Using our methods in courses and assignments
The methodological approach used in our article could be used to facilitate teaching in media history, multiculturalism, gender studies, or even ethics. Students could be assigned to evaluate how media coverage of marginalized groups has changed and why. Requiring students to review and analyze primary sources, even for short reflection papers, may provide opportunities for them to consider how news has changed over time while developing research and analysis skills.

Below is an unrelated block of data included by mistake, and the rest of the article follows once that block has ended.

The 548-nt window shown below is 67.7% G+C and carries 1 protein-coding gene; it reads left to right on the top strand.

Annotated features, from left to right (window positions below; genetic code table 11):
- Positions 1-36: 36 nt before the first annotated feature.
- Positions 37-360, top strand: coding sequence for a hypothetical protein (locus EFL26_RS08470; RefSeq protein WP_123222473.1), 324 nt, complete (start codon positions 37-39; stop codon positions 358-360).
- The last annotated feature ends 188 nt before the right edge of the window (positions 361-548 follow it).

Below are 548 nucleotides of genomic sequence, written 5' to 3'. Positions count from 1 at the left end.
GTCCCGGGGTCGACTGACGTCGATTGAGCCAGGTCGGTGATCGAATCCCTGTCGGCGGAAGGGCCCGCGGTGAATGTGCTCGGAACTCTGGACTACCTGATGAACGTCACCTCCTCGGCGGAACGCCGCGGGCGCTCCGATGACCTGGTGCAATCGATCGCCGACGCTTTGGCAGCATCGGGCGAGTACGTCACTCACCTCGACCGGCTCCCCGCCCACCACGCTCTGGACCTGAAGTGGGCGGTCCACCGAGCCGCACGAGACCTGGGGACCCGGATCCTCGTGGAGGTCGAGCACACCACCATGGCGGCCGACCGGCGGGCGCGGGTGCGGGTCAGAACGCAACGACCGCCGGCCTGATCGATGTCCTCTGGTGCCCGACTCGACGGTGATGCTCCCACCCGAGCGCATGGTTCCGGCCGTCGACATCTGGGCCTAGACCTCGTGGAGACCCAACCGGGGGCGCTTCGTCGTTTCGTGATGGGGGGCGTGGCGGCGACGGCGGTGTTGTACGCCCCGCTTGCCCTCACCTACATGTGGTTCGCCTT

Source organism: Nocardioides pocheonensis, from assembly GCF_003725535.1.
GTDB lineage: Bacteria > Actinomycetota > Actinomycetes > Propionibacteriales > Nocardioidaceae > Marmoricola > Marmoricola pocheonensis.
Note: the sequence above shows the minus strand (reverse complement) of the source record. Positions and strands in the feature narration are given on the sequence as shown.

Students could be assigned to analyze magazines, broadcast and cable news, entertainment, film, or photographs to determine whether women and minorities appear as peripheral, participating, or core to stories, video, or images. Students then could reflect on whether minorities and women appeared more frequently as peripheral, participating, or core in different sources, time periods, and regions. Having teams of students evaluate portrayals of women and minorities in different media sources during similar time periods could lead to rich class discussion about similarities and differences across media. Students could be assigned to write papers on those similarities and differences and what those similarities and differences reflect about culture, social standards, and industry standards.